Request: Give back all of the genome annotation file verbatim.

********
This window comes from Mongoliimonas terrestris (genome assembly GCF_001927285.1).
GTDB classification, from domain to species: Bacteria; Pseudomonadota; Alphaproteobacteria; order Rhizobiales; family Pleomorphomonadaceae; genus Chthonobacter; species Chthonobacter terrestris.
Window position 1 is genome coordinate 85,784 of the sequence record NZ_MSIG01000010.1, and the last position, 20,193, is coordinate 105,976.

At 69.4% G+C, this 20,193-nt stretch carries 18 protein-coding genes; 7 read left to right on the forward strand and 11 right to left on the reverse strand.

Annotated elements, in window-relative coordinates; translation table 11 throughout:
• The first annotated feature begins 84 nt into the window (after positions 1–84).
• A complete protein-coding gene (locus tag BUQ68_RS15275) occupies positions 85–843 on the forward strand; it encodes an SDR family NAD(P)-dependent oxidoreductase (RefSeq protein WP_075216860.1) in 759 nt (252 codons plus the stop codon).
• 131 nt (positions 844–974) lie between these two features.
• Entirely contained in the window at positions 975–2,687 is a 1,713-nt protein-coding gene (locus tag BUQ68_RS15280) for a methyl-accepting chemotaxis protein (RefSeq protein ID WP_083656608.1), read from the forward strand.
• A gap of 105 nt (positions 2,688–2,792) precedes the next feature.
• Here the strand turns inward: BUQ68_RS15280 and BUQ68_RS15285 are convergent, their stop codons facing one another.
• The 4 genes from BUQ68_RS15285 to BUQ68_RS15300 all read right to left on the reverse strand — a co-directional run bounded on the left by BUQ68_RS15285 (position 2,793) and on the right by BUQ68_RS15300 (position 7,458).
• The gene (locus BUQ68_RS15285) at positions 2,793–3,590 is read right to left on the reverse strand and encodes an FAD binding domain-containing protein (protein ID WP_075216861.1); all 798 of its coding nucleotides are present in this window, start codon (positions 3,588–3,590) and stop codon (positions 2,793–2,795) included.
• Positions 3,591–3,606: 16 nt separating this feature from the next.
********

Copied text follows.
This window comes from Mongoliimonas terrestris (genome assembly GCF_001927285.1).
GTDB classification, from domain to species: Bacteria; Pseudomonadota; Alphaproteobacteria; order Rhizobiales; family Pleomorphomonadaceae; genus Chthonobacter; species Chthonobacter terrestris.
Window position 1 is genome coordinate 85,784 of the sequence record NZ_MSIG01000010.1, and the last position, 20,193, is coordinate 105,976.

At 69.4% G+C, this 20,193-nt stretch carries 18 protein-coding genes; 7 read left to right on the forward strand and 11 right to left on the reverse strand.

Annotated elements, in window-relative coordinates; translation table 11 throughout:
• The first annotated feature begins 84 nt into the window (after positions 1–84).
• A complete protein-coding gene (locus tag BUQ68_RS15275) occupies positions 85–843 on the forward strand; it encodes an SDR family NAD(P)-dependent oxidoreductase (RefSeq protein WP_075216860.1) in 759 nt (252 codons plus the stop codon).
• 131 nt (positions 844–974) lie between these two features.
• Entirely contained in the window at positions 975–2,687 is a 1,713-nt protein-coding gene (locus tag BUQ68_RS15280) for a methyl-accepting chemotaxis protein (RefSeq protein ID WP_083656608.1), read from the forward strand.
• A gap of 105 nt (positions 2,688–2,792) precedes the next feature.
• Here the strand turns inward: BUQ68_RS15280 and BUQ68_RS15285 are convergent, their stop codons facing one another.
• The 4 genes from BUQ68_RS15285 to BUQ68_RS15300 all read right to left on the reverse strand — a co-directional run bounded on the left by BUQ68_RS15285 (position 2,793) and on the right by BUQ68_RS15300 (position 7,458).
• The gene (locus BUQ68_RS15285) at positions 2,793–3,590 is read right to left on the reverse strand and encodes an FAD binding domain-containing protein (protein ID WP_075216861.1); all 798 of its coding nucleotides are present in this window, start codon (positions 3,588–3,590) and stop codon (positions 2,793–2,795) included.
• Positions 3,591–3,606: 16 nt separating this feature from the next.